THE FINAL DAYS at SACHSENHAUSEN
Everyone who has read anything at all about the Second World War knows that most Scandinavian prisoners in German concentration camps were spared the horrors of the final days by the ‘White Buses’. From the pens of some of those who remained behind, we know what those horrors were. We could quote from any one of many books but instead we have a unique, unpublished report that recently came into our hands because of our story about ‘Claes’.
After 2 years in Sachsenhausen, Claes came home to Norway at the end of May and started to pick up the threads of his old life. He tried to forget the horrors of the camp but he couldn’t forget the friends he had left behind when the White Buses rescued him – just weeks before the Russians arrived.
On July 9 1945 he wrote to one of these men:
I hope from the bottom of my heart, that you came through the last horrific weeks before the war finished and you were liberated. I have heard about what happened with the camp shortly after we left it. About the bombing attack, the executions and the dreadful evacuation, but what at last happened I don’t know. I have nevertheless a hope that you managed it, for I know you would never give up as long as there was a cause to come through, and your smartness would help you through the most difficult situations.
It has been impossible for me to write to you before on account of the bad post communications, but I have been thinking about you very much, and I will never forget your brilliant companionship in those years we were together.
I suppose you know how we came home. After the Swedish Red Cross had taken us over we had it quite good. Not a bad time in Neuengamme, then all right for a few days in a camp in Denmark, four wonderful weeks in Sweden and then back home at the end of May, early enough to receive the King on the 7th of June. Since we came to Sweden we have celebrated all the time. But about all that I can tell you later.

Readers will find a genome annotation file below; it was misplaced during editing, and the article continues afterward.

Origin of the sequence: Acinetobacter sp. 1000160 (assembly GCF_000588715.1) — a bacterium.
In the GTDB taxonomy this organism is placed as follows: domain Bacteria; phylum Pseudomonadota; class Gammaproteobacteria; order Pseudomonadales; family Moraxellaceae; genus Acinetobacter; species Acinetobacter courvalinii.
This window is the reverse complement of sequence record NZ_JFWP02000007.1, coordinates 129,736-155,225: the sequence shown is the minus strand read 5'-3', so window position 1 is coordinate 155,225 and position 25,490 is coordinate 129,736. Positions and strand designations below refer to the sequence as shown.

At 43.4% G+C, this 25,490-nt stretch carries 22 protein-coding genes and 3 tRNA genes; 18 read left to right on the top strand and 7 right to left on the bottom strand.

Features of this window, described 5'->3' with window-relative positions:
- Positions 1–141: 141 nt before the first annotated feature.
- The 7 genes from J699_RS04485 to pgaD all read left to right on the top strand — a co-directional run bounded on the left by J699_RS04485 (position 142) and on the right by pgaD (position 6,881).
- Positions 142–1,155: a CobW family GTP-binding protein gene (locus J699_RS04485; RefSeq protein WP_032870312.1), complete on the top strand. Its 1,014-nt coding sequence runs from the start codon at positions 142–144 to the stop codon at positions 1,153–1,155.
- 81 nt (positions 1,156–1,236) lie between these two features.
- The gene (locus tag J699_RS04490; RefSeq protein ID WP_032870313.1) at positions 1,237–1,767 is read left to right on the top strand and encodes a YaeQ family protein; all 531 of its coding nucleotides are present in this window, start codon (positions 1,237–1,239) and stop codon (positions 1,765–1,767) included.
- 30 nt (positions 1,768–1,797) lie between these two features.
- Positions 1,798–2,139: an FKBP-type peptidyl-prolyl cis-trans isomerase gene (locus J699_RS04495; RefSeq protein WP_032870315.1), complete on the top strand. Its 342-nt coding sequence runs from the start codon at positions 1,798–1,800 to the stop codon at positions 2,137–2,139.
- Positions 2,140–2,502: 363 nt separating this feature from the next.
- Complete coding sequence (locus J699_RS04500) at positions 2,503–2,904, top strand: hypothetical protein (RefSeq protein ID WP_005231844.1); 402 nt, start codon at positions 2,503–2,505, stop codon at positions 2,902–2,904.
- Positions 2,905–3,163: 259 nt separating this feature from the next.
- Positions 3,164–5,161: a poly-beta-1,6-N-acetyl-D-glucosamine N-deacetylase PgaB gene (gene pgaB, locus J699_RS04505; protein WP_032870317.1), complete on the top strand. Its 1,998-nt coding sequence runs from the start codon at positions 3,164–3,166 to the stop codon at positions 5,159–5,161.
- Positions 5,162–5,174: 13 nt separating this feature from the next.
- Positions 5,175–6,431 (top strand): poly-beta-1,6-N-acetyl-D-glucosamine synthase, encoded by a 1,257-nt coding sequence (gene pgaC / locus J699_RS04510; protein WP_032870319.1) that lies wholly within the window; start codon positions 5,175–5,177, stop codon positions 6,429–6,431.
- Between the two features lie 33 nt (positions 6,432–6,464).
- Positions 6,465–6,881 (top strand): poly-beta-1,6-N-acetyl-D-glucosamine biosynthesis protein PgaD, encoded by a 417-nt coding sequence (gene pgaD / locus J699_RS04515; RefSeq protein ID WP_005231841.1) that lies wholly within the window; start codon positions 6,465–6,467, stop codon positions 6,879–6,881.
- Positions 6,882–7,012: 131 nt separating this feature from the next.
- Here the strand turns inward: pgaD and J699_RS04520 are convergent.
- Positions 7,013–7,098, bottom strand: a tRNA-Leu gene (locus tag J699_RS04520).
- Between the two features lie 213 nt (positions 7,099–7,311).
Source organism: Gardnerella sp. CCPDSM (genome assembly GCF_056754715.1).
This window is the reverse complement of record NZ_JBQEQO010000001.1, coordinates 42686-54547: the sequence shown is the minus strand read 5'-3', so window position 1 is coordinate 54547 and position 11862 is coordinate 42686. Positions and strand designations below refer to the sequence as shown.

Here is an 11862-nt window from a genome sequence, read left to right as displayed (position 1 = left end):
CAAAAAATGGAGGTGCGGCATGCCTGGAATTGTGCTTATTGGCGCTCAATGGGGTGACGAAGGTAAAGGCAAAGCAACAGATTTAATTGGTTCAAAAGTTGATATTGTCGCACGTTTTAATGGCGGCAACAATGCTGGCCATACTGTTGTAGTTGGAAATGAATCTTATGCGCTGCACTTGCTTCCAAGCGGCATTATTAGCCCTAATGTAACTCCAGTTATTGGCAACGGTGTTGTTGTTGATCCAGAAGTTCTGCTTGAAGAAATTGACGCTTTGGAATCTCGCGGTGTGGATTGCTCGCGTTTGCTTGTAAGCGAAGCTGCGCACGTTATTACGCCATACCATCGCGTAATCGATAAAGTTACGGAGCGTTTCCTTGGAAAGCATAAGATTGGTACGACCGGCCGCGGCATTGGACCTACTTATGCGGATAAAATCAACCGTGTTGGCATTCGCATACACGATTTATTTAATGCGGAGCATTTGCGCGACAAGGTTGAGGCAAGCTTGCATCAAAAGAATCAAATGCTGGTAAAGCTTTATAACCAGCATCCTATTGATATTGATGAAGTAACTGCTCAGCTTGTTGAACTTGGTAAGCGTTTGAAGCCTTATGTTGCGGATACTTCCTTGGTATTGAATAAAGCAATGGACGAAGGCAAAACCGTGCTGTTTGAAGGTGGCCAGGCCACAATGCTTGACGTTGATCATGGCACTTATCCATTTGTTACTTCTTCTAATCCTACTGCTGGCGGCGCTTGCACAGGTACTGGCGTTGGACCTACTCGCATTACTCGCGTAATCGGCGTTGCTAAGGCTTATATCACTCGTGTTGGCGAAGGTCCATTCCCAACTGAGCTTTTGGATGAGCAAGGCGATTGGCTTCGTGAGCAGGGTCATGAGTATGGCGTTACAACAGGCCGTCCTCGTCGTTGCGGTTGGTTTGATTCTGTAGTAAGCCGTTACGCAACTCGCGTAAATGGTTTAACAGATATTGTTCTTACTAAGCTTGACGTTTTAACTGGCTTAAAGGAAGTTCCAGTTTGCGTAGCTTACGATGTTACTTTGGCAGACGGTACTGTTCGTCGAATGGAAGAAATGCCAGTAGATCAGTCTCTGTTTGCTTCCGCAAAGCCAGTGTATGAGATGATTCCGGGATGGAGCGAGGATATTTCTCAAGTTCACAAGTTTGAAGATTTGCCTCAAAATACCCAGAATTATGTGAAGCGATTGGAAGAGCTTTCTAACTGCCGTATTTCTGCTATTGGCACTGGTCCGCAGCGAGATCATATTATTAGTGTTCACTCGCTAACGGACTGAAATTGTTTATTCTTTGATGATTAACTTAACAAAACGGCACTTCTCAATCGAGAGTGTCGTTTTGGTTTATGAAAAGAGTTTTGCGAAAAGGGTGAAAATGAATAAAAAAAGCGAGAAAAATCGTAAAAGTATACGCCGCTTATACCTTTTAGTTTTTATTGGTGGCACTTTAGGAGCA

Now I want to hear what has happened to you and your family. I hope the best, but I have heard so many tragic things about Holland. Have you heard anything about our friend Hans Floor.
I am waiting with the greatest excitement for some news from you.
With the best compliments, from your friend,
On August 3 1945 Frits replied:
You cannot imagine how glad I was to receive your fine letter today. Months ago I made up my mind to write you that I succeeded in coming back from our noble friends the Jerries, where we spent such a wonderful and glorious time. But there was so much work to do, especially in looking after my ancient comrades the “F.S.B.’ ers.”(Equivalent to your brilliant “Quisling” – boys), that I practically had no time to write any letters. For three months now I have been working night and day to get them into jail where they deserve to be.